4 Answers | Add Yours
When the pigs announce these changes, that there will be no more public meetings with the other animals, we are witnessing a significant turning point in the novel. As Napoleon and the other pigs separate themselves from the other animals they are taking a major step toward becoming a dictatorship, or totalitarian leaders. When the pigs announce there will be no more Sunday meetings, essentially, they are telling the others they have no input into how the farm will be run and their opinions no longer matter.
At this point, ask yourself this: is life better for the animals with the pigs in control or was it better with Mr. Jones?
Orwell’s theme in this work is that absolute power corrupts. The pigs are taking absolute power with little resistance.
The meetings also used to end with a celebratory singing of The Beasts of England. By the time we are about two-thirds of the way through the novel, this is no longer allowed.
Likewise, the meetings that were held didn't necessarily have Napoleon there in the flesh. Instead, he sent Squealer with lists of ficticious facts and figures to present to the group. The group listens and hears how they are apparently doing better and better than they ever did in Jones' time. Apparently their production has increased in many areas by many hundreds of percent. However, the animals notice they are hungrier.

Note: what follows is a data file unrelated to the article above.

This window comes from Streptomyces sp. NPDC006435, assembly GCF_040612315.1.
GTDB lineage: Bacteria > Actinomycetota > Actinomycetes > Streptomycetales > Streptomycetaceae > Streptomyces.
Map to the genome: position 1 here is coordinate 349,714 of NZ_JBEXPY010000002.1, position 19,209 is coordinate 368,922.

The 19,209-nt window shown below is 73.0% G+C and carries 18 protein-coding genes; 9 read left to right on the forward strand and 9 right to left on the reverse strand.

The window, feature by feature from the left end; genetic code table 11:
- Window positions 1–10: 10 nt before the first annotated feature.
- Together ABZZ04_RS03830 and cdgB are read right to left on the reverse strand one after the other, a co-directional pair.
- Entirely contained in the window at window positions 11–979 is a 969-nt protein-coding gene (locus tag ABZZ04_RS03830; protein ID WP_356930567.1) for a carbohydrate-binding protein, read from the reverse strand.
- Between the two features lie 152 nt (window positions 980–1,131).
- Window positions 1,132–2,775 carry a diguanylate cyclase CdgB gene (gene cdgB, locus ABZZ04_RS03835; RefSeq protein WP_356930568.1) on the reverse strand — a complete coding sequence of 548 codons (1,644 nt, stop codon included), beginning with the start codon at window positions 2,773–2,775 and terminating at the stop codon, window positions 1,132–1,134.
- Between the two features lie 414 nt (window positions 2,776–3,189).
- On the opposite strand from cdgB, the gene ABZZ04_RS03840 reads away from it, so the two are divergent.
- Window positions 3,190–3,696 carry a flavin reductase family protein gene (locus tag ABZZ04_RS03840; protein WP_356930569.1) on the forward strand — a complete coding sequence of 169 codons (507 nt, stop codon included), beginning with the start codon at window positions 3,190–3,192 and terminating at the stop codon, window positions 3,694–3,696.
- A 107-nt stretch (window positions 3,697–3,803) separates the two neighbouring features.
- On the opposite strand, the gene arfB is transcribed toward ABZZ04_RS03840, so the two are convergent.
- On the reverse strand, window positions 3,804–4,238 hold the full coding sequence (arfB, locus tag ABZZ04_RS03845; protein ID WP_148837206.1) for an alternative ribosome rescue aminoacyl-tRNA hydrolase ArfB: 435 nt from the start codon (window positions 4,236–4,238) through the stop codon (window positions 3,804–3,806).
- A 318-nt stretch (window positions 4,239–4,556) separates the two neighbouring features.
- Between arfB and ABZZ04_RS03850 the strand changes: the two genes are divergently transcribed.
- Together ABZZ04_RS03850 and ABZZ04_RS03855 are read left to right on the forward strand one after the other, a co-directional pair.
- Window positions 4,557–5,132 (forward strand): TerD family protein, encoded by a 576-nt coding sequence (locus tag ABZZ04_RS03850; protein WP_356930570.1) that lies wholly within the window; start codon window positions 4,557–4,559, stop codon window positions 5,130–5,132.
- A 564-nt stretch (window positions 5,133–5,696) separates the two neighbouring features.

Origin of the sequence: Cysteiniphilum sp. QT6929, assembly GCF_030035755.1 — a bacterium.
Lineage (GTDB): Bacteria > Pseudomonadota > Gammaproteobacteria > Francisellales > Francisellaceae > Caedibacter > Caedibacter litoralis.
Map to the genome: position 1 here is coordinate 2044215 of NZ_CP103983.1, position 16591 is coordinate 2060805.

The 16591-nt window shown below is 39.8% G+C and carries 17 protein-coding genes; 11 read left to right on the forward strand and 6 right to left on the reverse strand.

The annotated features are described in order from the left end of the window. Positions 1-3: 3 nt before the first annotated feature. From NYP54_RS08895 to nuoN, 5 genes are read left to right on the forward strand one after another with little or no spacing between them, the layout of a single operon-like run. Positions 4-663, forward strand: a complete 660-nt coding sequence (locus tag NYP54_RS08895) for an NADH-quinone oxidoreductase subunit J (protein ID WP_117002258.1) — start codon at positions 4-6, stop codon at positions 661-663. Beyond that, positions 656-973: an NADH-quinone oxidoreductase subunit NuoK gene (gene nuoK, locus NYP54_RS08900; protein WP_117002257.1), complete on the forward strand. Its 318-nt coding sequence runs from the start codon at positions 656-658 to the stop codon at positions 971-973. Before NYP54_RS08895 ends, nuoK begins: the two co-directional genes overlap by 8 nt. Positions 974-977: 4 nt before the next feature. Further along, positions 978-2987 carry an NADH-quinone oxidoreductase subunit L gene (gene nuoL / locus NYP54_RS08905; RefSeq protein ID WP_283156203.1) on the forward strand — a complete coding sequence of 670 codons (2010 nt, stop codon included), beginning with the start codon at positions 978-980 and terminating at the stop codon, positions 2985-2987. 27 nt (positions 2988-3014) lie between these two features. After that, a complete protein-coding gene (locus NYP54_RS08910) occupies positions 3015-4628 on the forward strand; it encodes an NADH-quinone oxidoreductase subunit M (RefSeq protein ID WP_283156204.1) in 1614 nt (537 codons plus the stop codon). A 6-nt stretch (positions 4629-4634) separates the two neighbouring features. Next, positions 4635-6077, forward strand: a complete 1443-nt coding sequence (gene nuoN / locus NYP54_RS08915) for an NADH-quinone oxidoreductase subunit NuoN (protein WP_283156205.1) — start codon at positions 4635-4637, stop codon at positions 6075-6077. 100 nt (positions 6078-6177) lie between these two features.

At first, the meetings are secret. But then the revolution happens and they don't have to be held in secret anymore.
After the revolution, the meetings happen every Sunday. At the meetings, any animal can put forward a proposal and they all vote on the proposals.
Eventually, by Chapter 5, only the pigs put forward any proposals. But all the animals still approve or disapprove of these by a majority vote. By the end of Chapter 5, though, Snowball has been driven off the farm and Napoleon has announced that there will be no more regularly scheduled Sunday meetings.
you are all so awesome... all the way!! help us solve our homework woes.... i m very grateful to you all...
We’ve answered 318,929 questions. We can answer yours, too.Ask a question